Photos and VideosMore Photos and Videos
Alan C. Hicks
A cluster of three little brown myotis (Myotis lucifugus) infected with WNS at Graphite Mine in New York. Characteristic white fungal growth is visible on forearm, ears and nose areas. This image relates to an article that appeared in the Aug. 6, 2010, issue of Science, published by AAAS. The study, by Dr. Winifred Frick of Boston University in Boston, and colleagues is titled, "An Emerging Disease Causes Regional Population Collapse of a Common North American Bat Species."
New York's hibernating bats have been struck with a mysterious disease: a fungus that sets in during the winter and kills bats by spring. And the affected species might be all but extinct within 20 years, according to a new report by Boston University researchers.
The fungus, ominously named geomyces destructans, causes "White Nose Syndrome," so named because it visibly grows in bats' noses, wing joints, and other exposed skin, and eats their skin tissue while they hibernate during the winter. Because of the pain and irritation, the bats wake up too early and too often throughout the winter, and starve to death before spring.
Anyone who's gotten a fright from the nocturnal nuisances might have a hard time mustering up sympathy, but the researchers insist that shrinking bat populations will affect humans, too, and in more ways than one.
"Bats are important insect predators," postdoctoral researcher Winifred Frick, the report's author, told NBCNewYork. "An individual little brown bat will eat its body weight in insects each night." The researchers estimate that the 1 little brown bats that have died to date would have eaten 694 tons of insects, which includes mosquitos and others that 'bug' humans.
They also eat insects that prey on crops and forests, which will strain organic farms trying to find natural ways to keep their crops healthy, Dr. Thomas Kunz of Boston University, senior author of the report, told NBCNewyork, "and the people who normally do use pesticides are going to probably have to put more on the crops in order to maintain the standards that people expect in the grocery store."
According to a previous experiment by Kunz and his "bat lab" at Boston University, cotton farmers in Texas would have had to spray 2 additional pesticides--amounting to $750,000 in one season--if bats weren't around to curb insect populations.
Similar data doesn't yet exist for Northeastern agriculture, but, as the researchers point out, this sort of population plunge is unheard of to begin with.
"We've certainly seen disease wipe out other wildlife species, but the rapidity and severity of this crash is really unprecedented in North America," said Frick.
The fungus was first discovered by a spelunker in Howe Cavern near Albany in 2006. Since then, it has spread as far as Quebec, Oklahoma, and Tennessee. There are six species of hibernating bat in New York, all of which have shown signs of being infected with the fungus. Four of these have been seriously affected; the other two don't seem to show severe symptoms, said Kunz. This study focused on the 'little brown bat,' the most populous species in New York and the most affected by the fungus.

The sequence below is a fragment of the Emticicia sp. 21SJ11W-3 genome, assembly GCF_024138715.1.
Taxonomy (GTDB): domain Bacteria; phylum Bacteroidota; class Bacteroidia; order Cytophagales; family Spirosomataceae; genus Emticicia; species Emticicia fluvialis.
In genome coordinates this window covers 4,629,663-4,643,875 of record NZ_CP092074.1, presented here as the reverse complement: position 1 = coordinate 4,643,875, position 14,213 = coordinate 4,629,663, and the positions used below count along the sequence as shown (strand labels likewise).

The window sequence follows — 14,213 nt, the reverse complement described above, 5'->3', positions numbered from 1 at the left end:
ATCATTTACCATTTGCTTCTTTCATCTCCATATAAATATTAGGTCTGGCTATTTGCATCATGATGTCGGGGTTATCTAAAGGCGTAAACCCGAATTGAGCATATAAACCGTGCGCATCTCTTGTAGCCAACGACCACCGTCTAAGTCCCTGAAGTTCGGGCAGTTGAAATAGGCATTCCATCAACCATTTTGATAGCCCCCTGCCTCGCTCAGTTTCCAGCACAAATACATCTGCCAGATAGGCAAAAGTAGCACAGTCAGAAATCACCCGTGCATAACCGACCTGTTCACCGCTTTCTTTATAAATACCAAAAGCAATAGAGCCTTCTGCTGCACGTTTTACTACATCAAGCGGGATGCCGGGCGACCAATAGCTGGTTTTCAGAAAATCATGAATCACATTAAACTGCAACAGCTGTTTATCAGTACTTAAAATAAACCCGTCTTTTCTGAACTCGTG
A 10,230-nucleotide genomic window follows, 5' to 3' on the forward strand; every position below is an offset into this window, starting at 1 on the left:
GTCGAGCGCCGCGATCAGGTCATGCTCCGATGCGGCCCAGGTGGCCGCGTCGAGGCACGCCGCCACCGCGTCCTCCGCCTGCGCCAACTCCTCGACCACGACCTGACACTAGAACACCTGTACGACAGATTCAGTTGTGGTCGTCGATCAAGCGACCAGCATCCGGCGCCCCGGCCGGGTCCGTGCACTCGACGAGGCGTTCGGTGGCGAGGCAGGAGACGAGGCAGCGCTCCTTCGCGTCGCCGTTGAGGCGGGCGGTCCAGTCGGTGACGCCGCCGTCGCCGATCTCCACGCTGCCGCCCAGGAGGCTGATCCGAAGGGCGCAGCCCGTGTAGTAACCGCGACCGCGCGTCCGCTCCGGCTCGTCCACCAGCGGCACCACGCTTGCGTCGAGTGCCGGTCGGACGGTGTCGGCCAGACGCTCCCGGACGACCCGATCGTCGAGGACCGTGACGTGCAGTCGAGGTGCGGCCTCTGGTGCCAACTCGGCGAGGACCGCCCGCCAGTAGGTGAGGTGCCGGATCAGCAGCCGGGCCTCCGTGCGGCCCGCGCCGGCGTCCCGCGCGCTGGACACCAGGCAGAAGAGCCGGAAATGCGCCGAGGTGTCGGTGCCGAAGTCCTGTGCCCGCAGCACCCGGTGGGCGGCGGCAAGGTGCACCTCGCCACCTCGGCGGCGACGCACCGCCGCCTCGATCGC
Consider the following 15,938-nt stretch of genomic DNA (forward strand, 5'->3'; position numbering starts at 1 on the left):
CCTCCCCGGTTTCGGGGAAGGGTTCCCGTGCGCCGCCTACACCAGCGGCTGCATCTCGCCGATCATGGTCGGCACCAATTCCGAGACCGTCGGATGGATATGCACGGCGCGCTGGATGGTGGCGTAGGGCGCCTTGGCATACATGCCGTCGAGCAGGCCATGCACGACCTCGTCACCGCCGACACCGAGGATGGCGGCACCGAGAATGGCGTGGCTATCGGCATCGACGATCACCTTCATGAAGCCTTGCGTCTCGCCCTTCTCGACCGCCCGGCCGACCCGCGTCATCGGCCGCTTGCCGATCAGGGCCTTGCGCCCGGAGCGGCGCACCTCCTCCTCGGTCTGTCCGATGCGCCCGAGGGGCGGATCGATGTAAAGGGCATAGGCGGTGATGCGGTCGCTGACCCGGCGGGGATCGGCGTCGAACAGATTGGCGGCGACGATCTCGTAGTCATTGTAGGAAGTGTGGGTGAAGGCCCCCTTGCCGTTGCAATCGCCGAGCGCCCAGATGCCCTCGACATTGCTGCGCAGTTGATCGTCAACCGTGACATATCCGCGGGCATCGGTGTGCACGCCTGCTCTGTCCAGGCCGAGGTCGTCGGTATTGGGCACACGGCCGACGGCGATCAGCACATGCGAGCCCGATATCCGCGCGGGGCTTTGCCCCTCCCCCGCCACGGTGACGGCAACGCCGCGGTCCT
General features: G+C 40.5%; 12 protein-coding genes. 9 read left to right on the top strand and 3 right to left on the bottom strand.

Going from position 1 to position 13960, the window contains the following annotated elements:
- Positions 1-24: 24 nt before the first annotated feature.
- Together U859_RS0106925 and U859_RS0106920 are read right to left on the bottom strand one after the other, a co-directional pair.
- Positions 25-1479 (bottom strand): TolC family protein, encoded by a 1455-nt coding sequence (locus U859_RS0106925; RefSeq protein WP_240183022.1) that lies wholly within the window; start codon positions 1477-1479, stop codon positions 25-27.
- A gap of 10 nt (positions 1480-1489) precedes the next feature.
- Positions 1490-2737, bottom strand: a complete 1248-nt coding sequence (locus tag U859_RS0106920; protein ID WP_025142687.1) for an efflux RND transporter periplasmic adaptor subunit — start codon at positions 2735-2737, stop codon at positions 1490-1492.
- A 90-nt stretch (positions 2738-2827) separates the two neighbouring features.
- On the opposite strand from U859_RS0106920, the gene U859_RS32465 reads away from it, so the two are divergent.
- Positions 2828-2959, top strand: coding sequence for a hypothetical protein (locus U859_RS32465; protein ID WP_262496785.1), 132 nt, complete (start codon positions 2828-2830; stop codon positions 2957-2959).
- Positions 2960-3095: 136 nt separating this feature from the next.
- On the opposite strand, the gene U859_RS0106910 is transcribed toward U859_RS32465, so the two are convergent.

Strangely enough, however, this same fungus has been found on European hibernating bats, but New York bats' continental brethren don't show any of the symptoms of White Nose Syndrome: the European bats don't awaken and try to fly around in the winter, they don't lose their hibernation body fat and starve before spring, and they don't have scarred and "chewed" wings.
Considering those facts, researchers believe that European bats have built up an immunity to the fungus. "The working hypothesis is that this has been in Europe for a long time...and somehow got introduced to the U.S.," said Frick. Since Howe Cavern is a popular tourist attraction, "it likely came over on somebody's boots."
The fungus' long-term effects on bats and the surrounding ecosystem cannot yet be determined, researchers say. "Ecosystems are complex enough that it'll absorb some of the destruction from the loss of the species, but we don't know," she said. "It's important for us to study what exactly are going to be the impacts to humans from the loss of these bats."
Researchers have considered developing a vaccine or treatment, but this might not be a financially viable option. "Ideally there'd be more federal funds available," Frick said; "Colleagues of mine have testified before Congress to get congressional moneys allocated [to helping the bats] and they got just a fraction of what they asked for."
Frick emphasized protecting bats' summer habitats to ensure that any naturally resistant individuals don't die of other causes. Perhaps, then, enough will survive to eventually rebuild the population.
Kunz identified another concern: the bats who survive the winter emerge emaciated, lacking sufficient fat to produce the hormone leptin, which stimulates reproductive activity in female mammals. "So in that case, the bats are not only dying from fat loss, but those few that do survive may not have enough fat to reproduce the following spring," Kunz told NBCNewYork. "So you have a sort of double-jeopardy."